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COVID 19 – updated guidance from the Financial Reporting Council for Companies and Auditors – December 2020

With news of vaccines offering hope of a conclusion to the COVID 19 pandemic, we must remember that many businesses will continue to operate in the “new normal” for many more months to come. The Financial Reporting Council (FRC) published bulletins of updated guidance for companies and auditors carrying out audits during the ongoing pandemic.

For Auditors

The bulletin reminds auditors that even in challenging times the flow of high quality, independently assured information to support the function of capital markets. Reporting on audit engagements should be driven by the information needs of users of audited financial statements. Some of the increased risks the FRC identified are:

Planned Audit Approach

At a time when entities are under increased pressure, staff may be working remotely and/or following changed procedures and internal controls may be not be operating as planned, the auditor should consider whether their assessment of risks of material misstatement due to fraud or irregularity needs to be heightened as a result, and additional audit procedures need to be carried out.

The COVID-19 crisis means that there may be situations where there is a greater risk of fraud. The control environment may be operating differently to expectations, for instance impacting on segregation of duties. The auditor considers the need for additional procedures to address the risk.

Risks of material misstatement due to fraud or irregularity may be heightened as a result of, for example:

  • New ways of working resulting in less effective preventative and detective controls;
  • Key staff absent due to illness;
  • Increased pressures to meet financial targets;
  • Challenges to keep the business operational;
  • Management and TCWG focusing on operational issues with less attention to fraud risks;
  • Eagerness to enter into transactions with reduced checks over counterparties;
  • Reduced security over physical assets;
  • Improper claims for financial support, such as mistakenly or deliberately claiming furlough payments for employees who are actually working.

Compliance with Laws and Regulations

Improper claims for financial support, for example making claims under the Coronavirus Job Retention Scheme for employees said to be furloughed but who are actually working, could result in liabilities for repayment and fines. The auditor takes this into account when assessing the risks of material misstatement in the circumstances of the entity and, if the auditor becomes aware of such claims, considers the impact on audit.

The full bulletin for auditors is here: https://www.frc.org.uk/getattachment/ae0044e3-a7bf-4b75-8aa2-4e39e20f525b/Bulletin-Coronavirus-Guidance-December-2020.pdf

For Companies

 Because of the ongoing challenges companies face, the FRC encourages companies, as appropriate, to make use of the extension announced by the FCA to the deadline for publication of audited annual financial reports from four to six months from the end of the financial year.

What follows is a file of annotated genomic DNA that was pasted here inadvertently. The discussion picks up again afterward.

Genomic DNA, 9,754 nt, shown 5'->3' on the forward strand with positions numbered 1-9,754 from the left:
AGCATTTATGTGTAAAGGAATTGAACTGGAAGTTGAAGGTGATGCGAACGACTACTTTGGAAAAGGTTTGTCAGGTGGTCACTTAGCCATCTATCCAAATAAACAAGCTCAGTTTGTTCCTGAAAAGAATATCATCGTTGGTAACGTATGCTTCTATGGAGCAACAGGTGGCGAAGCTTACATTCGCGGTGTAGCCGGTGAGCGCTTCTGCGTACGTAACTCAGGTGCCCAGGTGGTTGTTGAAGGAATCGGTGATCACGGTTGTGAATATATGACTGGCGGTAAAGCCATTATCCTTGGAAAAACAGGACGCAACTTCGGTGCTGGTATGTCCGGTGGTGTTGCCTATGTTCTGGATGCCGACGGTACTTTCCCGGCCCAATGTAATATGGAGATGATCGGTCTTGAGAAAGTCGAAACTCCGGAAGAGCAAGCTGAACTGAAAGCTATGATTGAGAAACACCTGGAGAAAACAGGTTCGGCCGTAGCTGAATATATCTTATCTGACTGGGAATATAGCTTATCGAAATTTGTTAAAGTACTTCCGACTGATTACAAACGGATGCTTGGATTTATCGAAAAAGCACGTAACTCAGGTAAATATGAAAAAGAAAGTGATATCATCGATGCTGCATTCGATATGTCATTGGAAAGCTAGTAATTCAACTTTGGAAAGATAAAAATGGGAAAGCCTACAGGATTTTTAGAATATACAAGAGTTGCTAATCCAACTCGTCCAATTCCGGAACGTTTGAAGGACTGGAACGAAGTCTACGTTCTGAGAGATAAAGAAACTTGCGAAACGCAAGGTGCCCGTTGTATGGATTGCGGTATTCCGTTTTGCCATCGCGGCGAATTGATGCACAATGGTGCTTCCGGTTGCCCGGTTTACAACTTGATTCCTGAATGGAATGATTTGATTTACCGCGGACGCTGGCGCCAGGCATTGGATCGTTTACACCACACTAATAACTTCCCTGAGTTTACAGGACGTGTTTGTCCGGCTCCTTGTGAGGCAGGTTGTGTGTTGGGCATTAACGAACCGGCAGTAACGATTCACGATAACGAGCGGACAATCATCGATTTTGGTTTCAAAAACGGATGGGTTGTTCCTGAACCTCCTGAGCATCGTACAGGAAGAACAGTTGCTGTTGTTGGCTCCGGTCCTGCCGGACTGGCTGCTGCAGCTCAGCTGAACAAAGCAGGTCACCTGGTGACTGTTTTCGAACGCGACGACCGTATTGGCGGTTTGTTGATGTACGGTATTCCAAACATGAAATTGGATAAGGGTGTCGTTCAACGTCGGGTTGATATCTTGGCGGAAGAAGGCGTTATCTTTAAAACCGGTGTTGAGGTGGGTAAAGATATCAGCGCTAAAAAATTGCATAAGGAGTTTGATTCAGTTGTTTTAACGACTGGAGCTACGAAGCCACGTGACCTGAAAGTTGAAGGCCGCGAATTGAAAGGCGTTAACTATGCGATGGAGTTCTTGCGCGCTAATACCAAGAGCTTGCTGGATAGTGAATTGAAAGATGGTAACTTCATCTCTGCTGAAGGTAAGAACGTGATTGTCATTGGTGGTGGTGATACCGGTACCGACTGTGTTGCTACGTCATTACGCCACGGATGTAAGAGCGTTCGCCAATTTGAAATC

The FRC flagged the following:

  1.  Risk Management

Relocation of staff and the inaccessibility of some business locations may lead to risk management processes and internal controls becoming unworkable or otherwise relaxed. Such changes may be unavoidable or considered necessary in the short-term to maintain some level of operations.

The FRC urges boards to monitor changes carefully, introducing alternative mitigating controls where necessary and practicable to support the operation of an effective control environment.

The risk of fraud may be elevated given changes to working arrangements and normal controls, and boards should be alert to this risk. Some changes to controls may need to be maintained in the medium-term and boards will need to consider how these become embedded in existing practices.

  1. Strategic Report

Stakeholders are interested in how business models and strategies have evolved in response to the pandemic and, in particular, how companies intend to navigate the short and medium-term uncertainty posed as a result of COVID-19. In understanding how a company’s strategy and business model has changed in response to COVID-19, stakeholders are interested to know how this has influenced the company’s risk appetite and its approach to managing those risks.

In setting out its principal risks and uncertainties, a company should consider the specific resources, assets and relationships that are most under threat and the steps being taken to protect them. The protection and retention of staff, maintenance of relationships with customers and suppliers, and defence of the supply chain will be of concern to all stakeholders, including investors.

  1. Leases and COVID-related rent concessions.

The FRC noted that the IASB has issued an amendment, ‘Covid-19-Related Rent Concessions (Amendment to IFRS 16)’. This allows companies granted certain rent concessions to use a practical expedient to avoid having to assess whether the concession should be accounted for as a lease modification.

The full bulletin for companies is here: https://www.frc.org.uk/getattachment/1c657620-7e15-401d-a74f-25e2305f1104/Company-Guidance-Covid-19-Updated-December-2020.pdf 

If you would like further information on the topic discussed in this blog, please contact Andrew Fleetwood by email: afleetwood@gilsongray.co.uk or by phone: 0131 516 5365 / 07841 920 101. You can also view Andrew’s profile by clicking here.

The information and opinions contained in this blog are for information only. They are not intended to constitute advice and should not be relied upon or considered as a replacement for advice. Before acting on any of the information contained in this blog, please seek specific advice from Gilson Gray.

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